NPR News

Pages

Rebuilding Iraq: What's Next?
9:38 am
Tue November 29, 2011

After U.S. Troops Leave, What Happens To Iraq?

Tim Arango is The New York Times' Baghdad bureau chief. He has also written for Fortune Magazine and The New York Post.
New York Times

In October, President Obama announced that most U.S. troops would be out of Iraq by the end of 2011, after negotiations with Iraqi leaders failed to extend the troops' presence. Only Marine embassy guards and liaison troops will stay behind in the country, where more than a million troops, in total, have served over the past eight years.

Read more
The Two-Way
9:27 am
Tue November 29, 2011

VIDEO: Brawling Senior Citizens, Kapp And Mosca, At Football Reunion

Joe Kapp, left, and Angelo Mosca during their brawl in Vancouver.
YouTube

Read more
Education
8:59 am
Tue November 29, 2011

In Texas, Keeping Kids In School And Out Of Court

Seventy students a day are sent to the Waco Alternative School Campus, after being "ticketed" for bad behavior in municipal court.
Marisa PeƱaloza NPR

Originally published on Wed November 30, 2011 4:49 pm

The sort of offenses that might land a student in the principal's office in other states often send kids in Texas to court with misdemeanor charges. Some schools have started rethinking the way they punish students for bad behavior after watching many of them drop out or land in prison because of tough disciplinary policies.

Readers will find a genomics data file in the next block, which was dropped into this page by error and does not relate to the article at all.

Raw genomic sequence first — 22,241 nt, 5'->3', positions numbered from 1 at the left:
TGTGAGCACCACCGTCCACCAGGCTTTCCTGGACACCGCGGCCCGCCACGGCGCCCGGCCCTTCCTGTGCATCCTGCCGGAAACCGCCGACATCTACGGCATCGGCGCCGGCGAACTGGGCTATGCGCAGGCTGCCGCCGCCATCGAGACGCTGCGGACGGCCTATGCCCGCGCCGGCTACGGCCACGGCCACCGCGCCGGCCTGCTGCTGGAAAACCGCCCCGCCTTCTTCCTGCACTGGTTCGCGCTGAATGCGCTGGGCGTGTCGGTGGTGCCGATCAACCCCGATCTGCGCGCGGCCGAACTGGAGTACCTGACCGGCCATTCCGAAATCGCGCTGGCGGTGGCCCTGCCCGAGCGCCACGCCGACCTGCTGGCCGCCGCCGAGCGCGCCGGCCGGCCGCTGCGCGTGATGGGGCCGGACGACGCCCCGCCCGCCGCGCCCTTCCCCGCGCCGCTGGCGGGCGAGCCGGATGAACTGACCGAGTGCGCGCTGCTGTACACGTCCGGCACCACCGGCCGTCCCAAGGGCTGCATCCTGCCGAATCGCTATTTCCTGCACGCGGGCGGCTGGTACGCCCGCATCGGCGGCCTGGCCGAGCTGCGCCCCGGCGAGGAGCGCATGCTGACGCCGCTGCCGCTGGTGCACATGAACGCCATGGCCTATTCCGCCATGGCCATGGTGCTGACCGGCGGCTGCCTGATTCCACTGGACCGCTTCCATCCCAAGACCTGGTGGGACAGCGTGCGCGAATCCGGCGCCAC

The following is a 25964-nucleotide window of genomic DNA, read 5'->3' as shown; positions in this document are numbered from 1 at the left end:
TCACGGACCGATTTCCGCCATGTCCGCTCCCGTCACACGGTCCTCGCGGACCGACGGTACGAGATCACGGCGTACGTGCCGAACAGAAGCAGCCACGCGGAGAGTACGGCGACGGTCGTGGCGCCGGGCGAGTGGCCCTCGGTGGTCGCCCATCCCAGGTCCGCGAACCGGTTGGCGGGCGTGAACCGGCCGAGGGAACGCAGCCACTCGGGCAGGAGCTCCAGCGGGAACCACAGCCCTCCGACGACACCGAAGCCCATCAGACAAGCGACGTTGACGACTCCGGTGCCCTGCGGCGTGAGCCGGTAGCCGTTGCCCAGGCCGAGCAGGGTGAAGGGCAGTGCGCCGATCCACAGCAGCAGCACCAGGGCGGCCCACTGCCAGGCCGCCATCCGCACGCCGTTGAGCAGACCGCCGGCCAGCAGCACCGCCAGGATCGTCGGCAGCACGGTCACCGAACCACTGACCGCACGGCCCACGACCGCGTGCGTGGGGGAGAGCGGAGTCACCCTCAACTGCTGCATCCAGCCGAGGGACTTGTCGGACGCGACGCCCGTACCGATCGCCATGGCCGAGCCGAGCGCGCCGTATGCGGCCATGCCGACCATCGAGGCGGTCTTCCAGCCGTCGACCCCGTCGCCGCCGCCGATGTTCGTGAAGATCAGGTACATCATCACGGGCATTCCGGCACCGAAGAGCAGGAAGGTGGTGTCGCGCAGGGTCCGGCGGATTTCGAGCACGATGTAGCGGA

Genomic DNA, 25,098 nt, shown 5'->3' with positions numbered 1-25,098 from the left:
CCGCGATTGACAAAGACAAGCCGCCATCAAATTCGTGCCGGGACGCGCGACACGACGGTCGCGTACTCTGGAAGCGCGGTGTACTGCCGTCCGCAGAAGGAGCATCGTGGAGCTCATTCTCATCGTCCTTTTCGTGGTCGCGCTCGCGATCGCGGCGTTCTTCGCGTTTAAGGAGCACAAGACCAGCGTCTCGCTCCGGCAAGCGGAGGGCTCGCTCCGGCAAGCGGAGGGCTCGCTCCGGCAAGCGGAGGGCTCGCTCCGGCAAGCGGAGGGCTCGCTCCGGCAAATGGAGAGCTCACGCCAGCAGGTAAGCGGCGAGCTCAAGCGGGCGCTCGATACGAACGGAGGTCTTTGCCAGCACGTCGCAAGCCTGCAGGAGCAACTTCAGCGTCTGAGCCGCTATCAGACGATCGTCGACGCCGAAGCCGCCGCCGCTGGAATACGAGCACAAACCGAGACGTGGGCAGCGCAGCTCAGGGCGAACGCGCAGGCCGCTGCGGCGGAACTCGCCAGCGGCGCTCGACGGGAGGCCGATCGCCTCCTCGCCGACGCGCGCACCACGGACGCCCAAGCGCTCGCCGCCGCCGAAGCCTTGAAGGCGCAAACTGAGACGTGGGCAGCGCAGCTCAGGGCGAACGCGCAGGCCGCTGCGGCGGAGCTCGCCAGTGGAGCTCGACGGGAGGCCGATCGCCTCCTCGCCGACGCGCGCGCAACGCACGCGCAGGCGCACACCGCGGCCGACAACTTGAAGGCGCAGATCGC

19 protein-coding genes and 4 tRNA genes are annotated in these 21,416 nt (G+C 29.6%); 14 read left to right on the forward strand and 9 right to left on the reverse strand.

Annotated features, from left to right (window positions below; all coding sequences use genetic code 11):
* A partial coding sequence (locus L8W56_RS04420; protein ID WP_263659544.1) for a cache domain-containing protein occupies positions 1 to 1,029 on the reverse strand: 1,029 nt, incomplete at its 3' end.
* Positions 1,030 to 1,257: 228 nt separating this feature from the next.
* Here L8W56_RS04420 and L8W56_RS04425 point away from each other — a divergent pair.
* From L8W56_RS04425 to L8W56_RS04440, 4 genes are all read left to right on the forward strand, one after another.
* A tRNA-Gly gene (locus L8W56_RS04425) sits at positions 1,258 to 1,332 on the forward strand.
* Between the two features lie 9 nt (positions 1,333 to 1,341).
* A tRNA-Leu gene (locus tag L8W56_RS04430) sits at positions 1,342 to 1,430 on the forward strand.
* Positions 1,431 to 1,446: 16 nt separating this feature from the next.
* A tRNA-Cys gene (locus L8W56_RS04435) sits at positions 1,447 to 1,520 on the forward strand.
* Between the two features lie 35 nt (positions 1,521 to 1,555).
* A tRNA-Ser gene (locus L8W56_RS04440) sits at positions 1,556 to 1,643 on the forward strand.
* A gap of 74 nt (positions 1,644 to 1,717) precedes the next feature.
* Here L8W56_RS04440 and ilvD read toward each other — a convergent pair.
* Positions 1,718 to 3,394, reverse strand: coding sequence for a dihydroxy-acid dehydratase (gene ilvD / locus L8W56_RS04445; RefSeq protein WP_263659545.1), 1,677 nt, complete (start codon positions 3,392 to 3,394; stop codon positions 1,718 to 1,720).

In a downtown Houston municipal court, Judge David Fraga has presided over thousands of cases involving students "ticketed" by school police. His docket is still relatively small at the moment, with only 45 to 65 cases per night.

Read more
The Two-Way
8:20 am
Tue November 29, 2011

Consumer Confidence Bounces Higher

Though "overall readings remain historically weak," consumer confidence went up sharply this month, the private research group known as The Conference Board just reported.

Read more
The Two-Way
7:17 am
Tue November 29, 2011

Home Prices 'Drifted Lower' In Recent Months

One reason prices have been falling: A glut of foreclosed homes.
Joe Raedle Getty Images

Home prices across the U.S. are still only "back to their first quarter of 2003 levels" and "drifted lower in September and the third quarter," according to the widely watched S&P/Case-Shiller Home Price Indices, which were just released.

As The Associated Press says, the news is "the latest evidence that the troubled housing market won't recover any time soon."

Read more

Pages